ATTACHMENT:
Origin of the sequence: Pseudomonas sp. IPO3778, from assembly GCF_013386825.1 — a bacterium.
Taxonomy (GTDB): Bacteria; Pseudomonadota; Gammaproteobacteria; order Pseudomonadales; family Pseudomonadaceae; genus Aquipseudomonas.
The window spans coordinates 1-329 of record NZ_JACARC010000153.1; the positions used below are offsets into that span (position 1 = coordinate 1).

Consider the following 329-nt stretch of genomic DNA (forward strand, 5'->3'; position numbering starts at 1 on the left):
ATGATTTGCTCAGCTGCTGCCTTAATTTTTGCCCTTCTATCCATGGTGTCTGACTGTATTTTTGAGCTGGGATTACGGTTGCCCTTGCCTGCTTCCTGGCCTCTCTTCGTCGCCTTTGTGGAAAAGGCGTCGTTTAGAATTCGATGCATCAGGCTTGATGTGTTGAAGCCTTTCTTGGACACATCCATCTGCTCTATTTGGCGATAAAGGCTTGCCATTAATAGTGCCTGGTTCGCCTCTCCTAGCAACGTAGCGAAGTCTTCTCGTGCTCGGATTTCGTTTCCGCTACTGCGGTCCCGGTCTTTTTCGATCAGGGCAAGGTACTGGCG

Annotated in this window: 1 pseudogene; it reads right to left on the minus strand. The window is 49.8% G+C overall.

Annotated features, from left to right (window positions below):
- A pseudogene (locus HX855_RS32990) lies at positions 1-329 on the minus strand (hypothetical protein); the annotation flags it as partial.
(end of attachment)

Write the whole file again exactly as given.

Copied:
Origin of the sequence: Pseudomonas sp. IPO3778, from assembly GCF_013386825.1 — a bacterium.
Taxonomy (GTDB): Bacteria; Pseudomonadota; Gammaproteobacteria; order Pseudomonadales; family Pseudomonadaceae; genus Aquipseudomonas.
The window spans coordinates 1-329 of record NZ_JACARC010000153.1; the positions used below are offsets into that span (position 1 = coordinate 1).

Consider the following 329-nt stretch of genomic DNA (forward strand, 5'->3'; position numbering starts at 1 on the left):
ATGATTTGCTCAGCTGCTGCCTTAATTTTTGCCCTTCTATCCATGGTGTCTGACTGTATTTTTGAGCTGGGATTACGGTTGCCCTTGCCTGCTTCCTGGCCTCTCTTCGTCGCCTTTGTGGAAAAGGCGTCGTTTAGAATTCGATGCATCAGGCTTGATGTGTTGAAGCCTTTCTTGGACACATCCATCTGCTCTATTTGGCGATAAAGGCTTGCCATTAATAGTGCCTGGTTCGCCTCTCCTAGCAACGTAGCGAAGTCTTCTCGTGCTCGGATTTCGTTTCCGCTACTGCGGTCCCGGTCTTTTTCGATCAGGGCAAGGTACTGGCG

Annotated in this window: 1 pseudogene; it reads right to left on the minus strand. The window is 49.8% G+C overall.

Annotated features, from left to right (window positions below):
- A pseudogene (locus HX855_RS32990) lies at positions 1-329 on the minus strand (hypothetical protein); the annotation flags it as partial.